Language has meaning. Language is information. And when it comes to your website, if your information is NOT useful, it is getting in the way of the information that IS useful. The purpose of words is not to fill embarrassing white space. Skillful content writing means avoiding anything that doesn’t add value for the web visitor, including meaningless marketing phrases. In this article we will look at some of the worst cliche offenses.
1. “Best on the Web!”.
Considering that there are over 100 million active web domains, this is a pretty big claim.
Even if we moderate this to “best site in the top 100 search results for the keywords ‘acme widgets’ on Google”, it is still ambiguous at best. For example “best” means “best” at what? Quality? Service? Price? Reliability? And according to who?
2. “Satisfaction Guaranteed!”.
Well, you don’t know what exactly will satisfy your customer, so how can you guarantee it? All of us can be at times emotional, illogical, inattentive, impatient…in a word, human. How can you guarantee satisfaction which is nothing more than one of many possible human emotions?
What most website owners usually mean to say is “money back guaranteed“, which is quite a different thing entirely. If I buy a product from you and it doesn’t work, I suffer some inconvenience. I have to go back to the store, explain the circumstances to some shop clerk who may or may not be sympathetic, probably fill out a returns form and (if I am lucky) get my money back. Satisfaction is not a word that will spring to mind.
3. “Industry Leading!”
Notice that when we say “our company is a leading supplier of Acme goods” it is not quite the same thing as saying “the leading supplier of Acme goods“. It’s just a relative term. Does “leading” mean your company is in the top 3 percentile or the top 30? And if you are not the leader, it implies that there must be other companies who are better at what you do. So could you put me in touch with them?
4. “Online Internet [Service, Payment, Feedback etc]!”
Uhmm…what other kind of Internet [Service, Payment, Feedback etc] is there?
Marketing tautologies like this are fairly common.
- “Unique one of a kind offer” (if it’s unique, then by definition it must be one of a kind.)
- “Sign up today and get a free gift” (aren’t all gifts free?)
You don’t know what exactly will satisfy your customer, so how can you guarantee it?
5. “Welcome to Acme Inc. Website!”
Website owners often have a lot of trouble accepting the argument that “Welcome to…” is at best just a waste of valuable screen real estate, and at worst an irritation that adds visual noise for visitors.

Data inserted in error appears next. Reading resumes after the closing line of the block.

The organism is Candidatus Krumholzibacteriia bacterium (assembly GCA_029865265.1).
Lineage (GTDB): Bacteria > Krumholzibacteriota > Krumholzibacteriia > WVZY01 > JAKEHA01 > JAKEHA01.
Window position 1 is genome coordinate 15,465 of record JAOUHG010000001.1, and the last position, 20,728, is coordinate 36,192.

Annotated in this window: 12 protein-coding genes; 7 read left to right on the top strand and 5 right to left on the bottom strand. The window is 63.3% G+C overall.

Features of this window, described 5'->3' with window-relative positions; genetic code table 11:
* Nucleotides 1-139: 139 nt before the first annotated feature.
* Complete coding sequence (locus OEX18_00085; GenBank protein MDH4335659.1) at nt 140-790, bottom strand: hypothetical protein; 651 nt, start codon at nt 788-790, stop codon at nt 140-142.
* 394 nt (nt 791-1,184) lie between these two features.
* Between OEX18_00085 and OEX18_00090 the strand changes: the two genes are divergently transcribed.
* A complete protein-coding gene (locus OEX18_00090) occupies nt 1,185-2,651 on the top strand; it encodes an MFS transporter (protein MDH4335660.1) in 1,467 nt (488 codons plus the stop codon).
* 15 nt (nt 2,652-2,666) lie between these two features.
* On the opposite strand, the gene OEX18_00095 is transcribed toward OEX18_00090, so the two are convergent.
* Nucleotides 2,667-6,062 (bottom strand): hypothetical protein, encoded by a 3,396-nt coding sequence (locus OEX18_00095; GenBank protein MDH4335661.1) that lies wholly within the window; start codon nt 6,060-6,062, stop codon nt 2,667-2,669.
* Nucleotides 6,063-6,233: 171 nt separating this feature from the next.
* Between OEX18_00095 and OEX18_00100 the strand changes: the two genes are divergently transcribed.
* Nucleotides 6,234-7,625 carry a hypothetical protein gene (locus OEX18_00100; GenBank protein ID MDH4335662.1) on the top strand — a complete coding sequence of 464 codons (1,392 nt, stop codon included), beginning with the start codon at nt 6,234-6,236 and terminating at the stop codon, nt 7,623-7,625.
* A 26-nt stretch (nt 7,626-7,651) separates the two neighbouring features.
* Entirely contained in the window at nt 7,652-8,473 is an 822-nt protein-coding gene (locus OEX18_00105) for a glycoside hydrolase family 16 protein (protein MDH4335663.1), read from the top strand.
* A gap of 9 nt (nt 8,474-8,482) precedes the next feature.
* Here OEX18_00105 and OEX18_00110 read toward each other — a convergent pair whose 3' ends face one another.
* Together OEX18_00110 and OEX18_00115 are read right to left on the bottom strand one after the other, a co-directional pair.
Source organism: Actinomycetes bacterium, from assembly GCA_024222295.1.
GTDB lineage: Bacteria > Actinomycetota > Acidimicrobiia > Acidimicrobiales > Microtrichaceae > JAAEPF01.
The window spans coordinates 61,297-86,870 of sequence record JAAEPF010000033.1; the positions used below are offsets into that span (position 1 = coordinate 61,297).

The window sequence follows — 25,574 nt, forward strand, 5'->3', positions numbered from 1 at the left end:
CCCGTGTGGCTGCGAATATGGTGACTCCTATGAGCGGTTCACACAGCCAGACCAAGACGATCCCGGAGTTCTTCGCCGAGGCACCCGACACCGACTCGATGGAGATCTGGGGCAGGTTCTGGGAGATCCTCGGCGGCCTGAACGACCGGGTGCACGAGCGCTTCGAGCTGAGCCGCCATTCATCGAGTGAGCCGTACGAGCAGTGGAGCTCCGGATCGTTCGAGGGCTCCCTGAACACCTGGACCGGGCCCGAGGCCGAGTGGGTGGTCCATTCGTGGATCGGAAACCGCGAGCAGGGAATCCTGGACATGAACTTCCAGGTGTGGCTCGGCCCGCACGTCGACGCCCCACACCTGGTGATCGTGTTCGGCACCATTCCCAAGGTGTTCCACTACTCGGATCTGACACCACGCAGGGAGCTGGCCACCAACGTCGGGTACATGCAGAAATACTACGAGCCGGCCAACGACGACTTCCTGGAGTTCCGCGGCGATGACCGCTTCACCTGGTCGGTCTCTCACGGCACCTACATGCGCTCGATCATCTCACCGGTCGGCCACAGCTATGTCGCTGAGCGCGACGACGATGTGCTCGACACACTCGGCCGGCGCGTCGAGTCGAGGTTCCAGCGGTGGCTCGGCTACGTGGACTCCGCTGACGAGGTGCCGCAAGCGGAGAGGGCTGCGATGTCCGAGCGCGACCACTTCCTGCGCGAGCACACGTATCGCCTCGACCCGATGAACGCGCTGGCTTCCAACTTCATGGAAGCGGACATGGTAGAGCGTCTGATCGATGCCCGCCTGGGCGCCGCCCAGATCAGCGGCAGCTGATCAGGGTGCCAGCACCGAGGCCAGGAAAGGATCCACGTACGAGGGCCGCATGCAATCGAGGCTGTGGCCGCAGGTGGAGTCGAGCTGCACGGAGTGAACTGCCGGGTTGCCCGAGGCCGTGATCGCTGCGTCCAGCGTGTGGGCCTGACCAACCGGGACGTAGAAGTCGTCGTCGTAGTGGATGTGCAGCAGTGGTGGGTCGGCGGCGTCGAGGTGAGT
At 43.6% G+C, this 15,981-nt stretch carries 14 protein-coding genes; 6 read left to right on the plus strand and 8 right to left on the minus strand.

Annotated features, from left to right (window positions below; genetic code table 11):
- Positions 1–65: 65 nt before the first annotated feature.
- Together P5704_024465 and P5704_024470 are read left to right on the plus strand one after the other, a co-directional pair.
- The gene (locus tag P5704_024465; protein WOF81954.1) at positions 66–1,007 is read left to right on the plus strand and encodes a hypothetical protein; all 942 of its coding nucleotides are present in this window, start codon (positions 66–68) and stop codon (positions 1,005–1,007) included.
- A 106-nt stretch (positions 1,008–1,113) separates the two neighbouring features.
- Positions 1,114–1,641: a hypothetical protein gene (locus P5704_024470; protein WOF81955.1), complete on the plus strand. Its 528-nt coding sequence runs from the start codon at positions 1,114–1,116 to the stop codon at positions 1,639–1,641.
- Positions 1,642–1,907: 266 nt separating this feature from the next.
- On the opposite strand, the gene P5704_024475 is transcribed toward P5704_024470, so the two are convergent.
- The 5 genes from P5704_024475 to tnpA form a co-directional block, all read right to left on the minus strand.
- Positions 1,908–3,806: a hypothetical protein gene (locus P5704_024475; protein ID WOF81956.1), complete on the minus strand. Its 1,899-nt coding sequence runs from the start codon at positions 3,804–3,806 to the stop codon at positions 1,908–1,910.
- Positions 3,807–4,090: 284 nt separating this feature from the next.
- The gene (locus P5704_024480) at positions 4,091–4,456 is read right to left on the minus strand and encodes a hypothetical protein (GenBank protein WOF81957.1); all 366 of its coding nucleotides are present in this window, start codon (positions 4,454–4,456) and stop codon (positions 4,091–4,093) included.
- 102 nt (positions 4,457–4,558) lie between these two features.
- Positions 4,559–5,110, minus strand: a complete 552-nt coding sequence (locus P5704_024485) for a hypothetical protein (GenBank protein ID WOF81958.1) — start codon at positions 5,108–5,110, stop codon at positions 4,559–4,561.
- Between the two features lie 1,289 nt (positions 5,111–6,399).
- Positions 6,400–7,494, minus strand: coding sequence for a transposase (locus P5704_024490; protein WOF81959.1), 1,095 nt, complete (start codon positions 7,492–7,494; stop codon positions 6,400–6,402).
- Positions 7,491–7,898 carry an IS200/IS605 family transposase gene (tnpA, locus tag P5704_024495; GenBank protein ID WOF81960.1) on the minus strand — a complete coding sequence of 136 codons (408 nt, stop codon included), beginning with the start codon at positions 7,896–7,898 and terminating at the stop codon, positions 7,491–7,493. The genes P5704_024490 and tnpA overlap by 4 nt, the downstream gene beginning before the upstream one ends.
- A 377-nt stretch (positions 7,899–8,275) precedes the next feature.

“But surely there is no harm being polite to our customers?” some of you are already saying. Well, if it’s a face to face personal greeting, sure. By all means roll out the red carpet. If it’s a personally crafted email (not a machine generated one), go ahead. Be as polite as you wish. If you are talking to customers by phone, naturally, treat you them with respect and warm appreciation. The world could use a little more of it.
But unless you are a social networking site, website visitors are not looking for your friendship. They are looking to solve problems and perform tasks. When you walk into your local bank do you think to yourself “how rude that they don’t have a WELCOME sign plastered across the front of the building?” Probably not. Probably you just want to get your business transacted quickly, cheaply, safely and then go about your day.
In his blog, content management expert Gerry McGovern has this to say about an email he received from a major corporation:
“Welcome to the second edition of our new look monthly email.” …. Welcome? Hello? What’s with the welcome? I don’t want your welcome. If I want anything from you it’s your deals, and hot deals at that. When you think of your customer, imagine Tony Soprano. Nothing personal, just business. Cut the crap. Get straight to the point.
When you are writing content for your website, keep it genuine. Avoid meaningless marketing phrases and think about every word on the page. Does it communicate something of value? Could I say the same thing with fewer words? Is it unambiguous? Are the statements truthful, verifiable and credible? We’ve listed a few of the common marketing blunders but would love you to hear your comments if you think there are others that could be added.